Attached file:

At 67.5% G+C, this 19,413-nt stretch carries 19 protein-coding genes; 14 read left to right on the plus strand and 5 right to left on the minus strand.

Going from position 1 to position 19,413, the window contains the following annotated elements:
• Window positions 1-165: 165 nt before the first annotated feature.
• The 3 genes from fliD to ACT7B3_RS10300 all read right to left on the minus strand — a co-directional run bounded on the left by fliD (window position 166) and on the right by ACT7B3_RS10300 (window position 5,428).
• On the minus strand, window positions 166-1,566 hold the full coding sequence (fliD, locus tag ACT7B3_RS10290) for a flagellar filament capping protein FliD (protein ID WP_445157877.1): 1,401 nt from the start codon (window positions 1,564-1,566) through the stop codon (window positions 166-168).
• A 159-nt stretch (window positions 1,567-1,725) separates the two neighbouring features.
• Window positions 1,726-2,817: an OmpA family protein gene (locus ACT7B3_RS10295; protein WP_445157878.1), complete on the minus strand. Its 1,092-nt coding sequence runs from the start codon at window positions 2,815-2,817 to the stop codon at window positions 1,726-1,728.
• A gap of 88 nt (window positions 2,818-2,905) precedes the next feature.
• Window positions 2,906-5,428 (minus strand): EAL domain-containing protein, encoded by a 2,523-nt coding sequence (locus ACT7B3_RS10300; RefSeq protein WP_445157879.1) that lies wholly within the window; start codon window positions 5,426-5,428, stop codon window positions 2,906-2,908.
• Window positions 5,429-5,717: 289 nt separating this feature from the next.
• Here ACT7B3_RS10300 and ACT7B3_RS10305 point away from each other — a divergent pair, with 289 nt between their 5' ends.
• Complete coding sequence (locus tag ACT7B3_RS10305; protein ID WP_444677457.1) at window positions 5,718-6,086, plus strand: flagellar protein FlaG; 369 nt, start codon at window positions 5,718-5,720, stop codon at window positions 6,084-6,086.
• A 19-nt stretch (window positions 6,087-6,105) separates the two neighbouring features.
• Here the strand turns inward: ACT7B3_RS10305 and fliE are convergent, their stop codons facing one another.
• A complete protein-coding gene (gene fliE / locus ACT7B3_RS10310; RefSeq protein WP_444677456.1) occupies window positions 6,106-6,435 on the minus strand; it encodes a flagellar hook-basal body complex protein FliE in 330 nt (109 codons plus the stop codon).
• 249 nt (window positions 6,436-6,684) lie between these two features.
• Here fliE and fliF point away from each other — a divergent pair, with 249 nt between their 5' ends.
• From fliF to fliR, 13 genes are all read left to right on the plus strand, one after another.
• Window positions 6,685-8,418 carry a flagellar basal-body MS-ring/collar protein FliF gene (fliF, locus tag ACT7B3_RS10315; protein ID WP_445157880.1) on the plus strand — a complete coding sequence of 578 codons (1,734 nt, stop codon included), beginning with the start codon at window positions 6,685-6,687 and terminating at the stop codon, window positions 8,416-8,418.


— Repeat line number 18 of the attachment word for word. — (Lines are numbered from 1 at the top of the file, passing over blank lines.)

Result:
• From fliF to fliR, 13 genes are all read left to right on the plus strand, one after another.